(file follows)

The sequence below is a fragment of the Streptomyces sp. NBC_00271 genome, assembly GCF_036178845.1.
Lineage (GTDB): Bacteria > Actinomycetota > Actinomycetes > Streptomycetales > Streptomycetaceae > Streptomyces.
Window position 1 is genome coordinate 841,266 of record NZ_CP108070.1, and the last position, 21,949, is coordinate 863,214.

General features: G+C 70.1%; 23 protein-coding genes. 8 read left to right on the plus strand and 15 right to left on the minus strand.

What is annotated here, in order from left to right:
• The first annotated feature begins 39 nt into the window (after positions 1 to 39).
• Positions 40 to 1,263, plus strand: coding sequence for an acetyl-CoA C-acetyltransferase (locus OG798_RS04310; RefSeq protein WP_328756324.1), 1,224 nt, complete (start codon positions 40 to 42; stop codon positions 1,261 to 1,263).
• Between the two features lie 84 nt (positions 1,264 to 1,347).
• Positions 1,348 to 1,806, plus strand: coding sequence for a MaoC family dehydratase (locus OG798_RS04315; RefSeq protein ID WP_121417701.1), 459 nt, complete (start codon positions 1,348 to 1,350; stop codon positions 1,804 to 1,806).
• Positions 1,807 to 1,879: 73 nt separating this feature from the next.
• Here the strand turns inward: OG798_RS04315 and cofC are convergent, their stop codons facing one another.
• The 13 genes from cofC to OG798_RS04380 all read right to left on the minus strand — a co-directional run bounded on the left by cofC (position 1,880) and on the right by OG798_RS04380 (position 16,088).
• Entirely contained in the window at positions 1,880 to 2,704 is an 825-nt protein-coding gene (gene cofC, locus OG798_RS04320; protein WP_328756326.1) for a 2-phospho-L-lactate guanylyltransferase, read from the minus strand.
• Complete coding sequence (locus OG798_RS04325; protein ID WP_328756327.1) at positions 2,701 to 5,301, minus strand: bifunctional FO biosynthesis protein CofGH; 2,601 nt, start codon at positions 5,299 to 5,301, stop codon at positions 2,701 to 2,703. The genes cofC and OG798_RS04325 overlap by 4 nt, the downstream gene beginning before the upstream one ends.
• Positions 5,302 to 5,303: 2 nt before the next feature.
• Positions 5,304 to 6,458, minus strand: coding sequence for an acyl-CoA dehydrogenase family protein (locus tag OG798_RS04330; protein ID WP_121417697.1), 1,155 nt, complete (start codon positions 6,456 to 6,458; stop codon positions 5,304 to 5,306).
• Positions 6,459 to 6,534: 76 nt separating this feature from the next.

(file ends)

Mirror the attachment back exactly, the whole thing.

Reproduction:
The sequence below is a fragment of the Streptomyces sp. NBC_00271 genome, assembly GCF_036178845.1.
Lineage (GTDB): Bacteria > Actinomycetota > Actinomycetes > Streptomycetales > Streptomycetaceae > Streptomyces.
Window position 1 is genome coordinate 841,266 of record NZ_CP108070.1, and the last position, 21,949, is coordinate 863,214.

General features: G+C 70.1%; 23 protein-coding genes. 8 read left to right on the plus strand and 15 right to left on the minus strand.

What is annotated here, in order from left to right:
• The first annotated feature begins 39 nt into the window (after positions 1 to 39).
• Positions 40 to 1,263, plus strand: coding sequence for an acetyl-CoA C-acetyltransferase (locus OG798_RS04310; RefSeq protein WP_328756324.1), 1,224 nt, complete (start codon positions 40 to 42; stop codon positions 1,261 to 1,263).
• Between the two features lie 84 nt (positions 1,264 to 1,347).
• Positions 1,348 to 1,806, plus strand: coding sequence for a MaoC family dehydratase (locus OG798_RS04315; RefSeq protein ID WP_121417701.1), 459 nt, complete (start codon positions 1,348 to 1,350; stop codon positions 1,804 to 1,806).
• Positions 1,807 to 1,879: 73 nt separating this feature from the next.
• Here the strand turns inward: OG798_RS04315 and cofC are convergent, their stop codons facing one another.
• The 13 genes from cofC to OG798_RS04380 all read right to left on the minus strand — a co-directional run bounded on the left by cofC (position 1,880) and on the right by OG798_RS04380 (position 16,088).
• Entirely contained in the window at positions 1,880 to 2,704 is an 825-nt protein-coding gene (gene cofC, locus OG798_RS04320; protein WP_328756326.1) for a 2-phospho-L-lactate guanylyltransferase, read from the minus strand.
• Complete coding sequence (locus OG798_RS04325; protein ID WP_328756327.1) at positions 2,701 to 5,301, minus strand: bifunctional FO biosynthesis protein CofGH; 2,601 nt, start codon at positions 5,299 to 5,301, stop codon at positions 2,701 to 2,703. The genes cofC and OG798_RS04325 overlap by 4 nt, the downstream gene beginning before the upstream one ends.
• Positions 5,302 to 5,303: 2 nt before the next feature.
• Positions 5,304 to 6,458, minus strand: coding sequence for an acyl-CoA dehydrogenase family protein (locus tag OG798_RS04330; protein ID WP_121417697.1), 1,155 nt, complete (start codon positions 6,456 to 6,458; stop codon positions 5,304 to 5,306).
• Positions 6,459 to 6,534: 76 nt separating this feature from the next.